Zach Karpinellison does a few things. He finished up at UNSW last year doing his Honours in Film Studies, he works as a projectionist at Golden Age Cinema in Surry Hills and, more recently, he’s worked for both the Persian and Sydney Film Festivals. He loves all things film and has tried his hand at writing about it. He’s published a few things at Rough Cut and for SURG FM and hopefully lots more to come.
Zach’s especially interested in the different versions of movies that circulate around the world. He wants to watch films both in cinemas, and as they’ve been edited and censored for their release on board a flight or in another country. He thinks that the future of cinema is a world where everyone is seeing a slightly different version of the same film. He doesn’t know whether that terrifies him yet.
Outside of film, he co-hosts a radio show called Send Moods, where listeners send in what they’re feeling, and he tries to match it to the perfect song. Zach is a huge fan of food. In fact, in the unlikely event it was him writing this bio in the third person, he would make a point of how excited he was that in coming to Melbourne he’d get to eat Australia’s best bagels.
Website: No website but follow me everywhere @karpinellison.
Location: Based in Sydney.
Movie location you call home: Darryl’s Castle from The Castle.
I’m looking forward to Critics Campus because: There are so many reasons to be excited. I can’t wait to meet the other seven Critics Campus members and talk film with them. And of course, Critics Campus seems like an invaluable opportunity to hone my writing skills. Plus, I’ve never been to MIFF before, so even without the Campus I’m really looking forward to the festival. I feel so lucky!
Criticism matters in 2019 because: In 2019 there are so many different ways to engage with what we watch. Everyone binges TV, some recently sat through seven hours of Béla Tarr’s Sátántangó (bravo tbh) at the Sydney Film Festival, and others only get to the cinema every once in a while. Criticism is the best tool to help us understand these experiences, as well as, of course, contextualising and evaluating the content of those experiences. I think these days we’re much more aware of how the film industry, politics and money are deeply embedded in all the things we’re watching and consuming, and so film criticism articulates a way of negotiating our viewing experience and taste, against those broader influences.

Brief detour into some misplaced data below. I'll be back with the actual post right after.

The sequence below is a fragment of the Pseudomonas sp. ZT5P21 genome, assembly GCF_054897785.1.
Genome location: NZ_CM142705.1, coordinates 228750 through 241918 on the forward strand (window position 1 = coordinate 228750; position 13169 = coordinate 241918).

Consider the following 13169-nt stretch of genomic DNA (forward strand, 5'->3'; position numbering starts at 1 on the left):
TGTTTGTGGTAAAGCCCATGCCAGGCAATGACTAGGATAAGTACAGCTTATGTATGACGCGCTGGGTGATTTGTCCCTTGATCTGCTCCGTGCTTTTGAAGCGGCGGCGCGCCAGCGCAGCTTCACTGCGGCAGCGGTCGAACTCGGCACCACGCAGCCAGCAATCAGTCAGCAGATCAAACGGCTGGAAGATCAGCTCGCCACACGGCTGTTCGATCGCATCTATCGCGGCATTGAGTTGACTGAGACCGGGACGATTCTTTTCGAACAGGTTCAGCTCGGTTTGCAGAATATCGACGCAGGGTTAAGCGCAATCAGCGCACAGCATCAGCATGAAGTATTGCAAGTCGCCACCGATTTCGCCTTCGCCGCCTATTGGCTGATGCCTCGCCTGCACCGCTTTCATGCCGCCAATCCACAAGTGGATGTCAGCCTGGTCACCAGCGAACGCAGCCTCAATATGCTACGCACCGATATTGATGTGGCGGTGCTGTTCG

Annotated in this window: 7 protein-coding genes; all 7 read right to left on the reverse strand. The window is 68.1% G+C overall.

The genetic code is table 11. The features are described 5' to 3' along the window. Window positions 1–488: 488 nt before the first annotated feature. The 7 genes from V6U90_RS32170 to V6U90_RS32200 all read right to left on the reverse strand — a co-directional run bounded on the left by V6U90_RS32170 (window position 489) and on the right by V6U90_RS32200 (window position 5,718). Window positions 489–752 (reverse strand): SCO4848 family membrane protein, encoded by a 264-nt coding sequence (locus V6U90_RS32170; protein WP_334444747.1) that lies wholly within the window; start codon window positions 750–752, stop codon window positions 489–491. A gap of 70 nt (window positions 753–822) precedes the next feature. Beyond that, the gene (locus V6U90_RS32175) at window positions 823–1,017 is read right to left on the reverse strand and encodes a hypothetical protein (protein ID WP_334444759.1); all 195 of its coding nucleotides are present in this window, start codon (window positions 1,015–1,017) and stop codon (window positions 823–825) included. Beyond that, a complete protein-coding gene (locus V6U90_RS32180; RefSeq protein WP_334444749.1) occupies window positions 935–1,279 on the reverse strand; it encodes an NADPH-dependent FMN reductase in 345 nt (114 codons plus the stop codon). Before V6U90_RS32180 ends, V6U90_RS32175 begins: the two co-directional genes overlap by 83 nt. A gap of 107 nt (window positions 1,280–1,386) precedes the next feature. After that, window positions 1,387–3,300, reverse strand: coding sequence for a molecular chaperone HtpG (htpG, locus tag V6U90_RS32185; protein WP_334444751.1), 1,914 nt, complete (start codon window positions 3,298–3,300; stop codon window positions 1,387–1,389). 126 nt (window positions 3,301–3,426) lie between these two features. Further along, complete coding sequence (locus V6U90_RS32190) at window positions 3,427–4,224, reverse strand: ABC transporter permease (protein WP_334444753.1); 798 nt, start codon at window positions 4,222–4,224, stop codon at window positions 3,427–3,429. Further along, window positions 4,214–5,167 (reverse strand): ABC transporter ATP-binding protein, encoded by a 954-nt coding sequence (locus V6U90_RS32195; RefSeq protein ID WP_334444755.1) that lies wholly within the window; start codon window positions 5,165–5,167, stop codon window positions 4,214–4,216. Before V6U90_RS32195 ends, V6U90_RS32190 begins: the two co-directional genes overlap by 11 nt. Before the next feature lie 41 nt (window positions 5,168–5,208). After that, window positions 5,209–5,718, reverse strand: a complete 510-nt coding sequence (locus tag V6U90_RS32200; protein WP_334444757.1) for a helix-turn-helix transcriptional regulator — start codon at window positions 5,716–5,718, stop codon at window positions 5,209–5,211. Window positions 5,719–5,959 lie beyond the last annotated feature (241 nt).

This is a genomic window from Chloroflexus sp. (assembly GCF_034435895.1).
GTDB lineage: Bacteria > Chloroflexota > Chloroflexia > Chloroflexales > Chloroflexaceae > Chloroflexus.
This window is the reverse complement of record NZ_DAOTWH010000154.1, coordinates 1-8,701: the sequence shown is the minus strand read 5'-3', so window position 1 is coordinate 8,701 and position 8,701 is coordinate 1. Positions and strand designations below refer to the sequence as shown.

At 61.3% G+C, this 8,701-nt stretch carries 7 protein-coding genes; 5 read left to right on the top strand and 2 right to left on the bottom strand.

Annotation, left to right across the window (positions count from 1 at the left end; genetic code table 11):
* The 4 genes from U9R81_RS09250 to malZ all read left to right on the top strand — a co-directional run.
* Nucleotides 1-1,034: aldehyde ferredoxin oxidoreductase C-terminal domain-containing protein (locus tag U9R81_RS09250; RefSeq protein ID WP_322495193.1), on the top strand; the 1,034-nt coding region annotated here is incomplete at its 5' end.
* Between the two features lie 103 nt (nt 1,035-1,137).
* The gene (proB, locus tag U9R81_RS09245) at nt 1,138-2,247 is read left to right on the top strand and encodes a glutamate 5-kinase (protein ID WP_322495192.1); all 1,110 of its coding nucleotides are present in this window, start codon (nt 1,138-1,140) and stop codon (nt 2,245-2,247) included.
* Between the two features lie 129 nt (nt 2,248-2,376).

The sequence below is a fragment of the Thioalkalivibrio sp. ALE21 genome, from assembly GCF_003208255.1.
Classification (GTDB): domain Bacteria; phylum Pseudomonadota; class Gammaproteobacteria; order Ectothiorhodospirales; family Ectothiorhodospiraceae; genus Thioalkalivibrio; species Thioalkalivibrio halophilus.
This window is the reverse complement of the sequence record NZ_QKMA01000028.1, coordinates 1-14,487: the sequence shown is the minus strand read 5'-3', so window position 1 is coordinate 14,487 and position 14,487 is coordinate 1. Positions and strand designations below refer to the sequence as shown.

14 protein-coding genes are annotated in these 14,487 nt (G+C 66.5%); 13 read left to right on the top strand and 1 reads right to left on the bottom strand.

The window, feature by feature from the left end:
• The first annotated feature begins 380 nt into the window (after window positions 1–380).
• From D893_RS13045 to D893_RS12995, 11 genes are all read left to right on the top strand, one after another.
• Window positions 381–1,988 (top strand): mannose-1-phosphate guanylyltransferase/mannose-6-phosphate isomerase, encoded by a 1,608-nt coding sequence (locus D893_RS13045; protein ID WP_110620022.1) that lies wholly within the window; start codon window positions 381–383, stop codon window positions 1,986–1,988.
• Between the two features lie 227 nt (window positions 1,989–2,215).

The biggest issue affecting film criticism today is: I think the term ‘film criticism’ is really changing. Newer critics are frequently freelance writers who, in addition to writing, appear on radio, podcasts and in videos across a range of publications and platforms. This is not necessarily a bad thing, but examining the contemporary value of the critic in a moment of job insecurity is important. Anyone can put their criticism online and this has democratised the form in wonderful ways, giving a platform to previously marginalised voices. However, the nature of online criticism has also reinforced the impression that criticism is a labour of love, and not something warranting payment. So, the biggest issue is how do we sustain a contemporary industry of film criticism, ensuring that all voices are supported financially and professionally?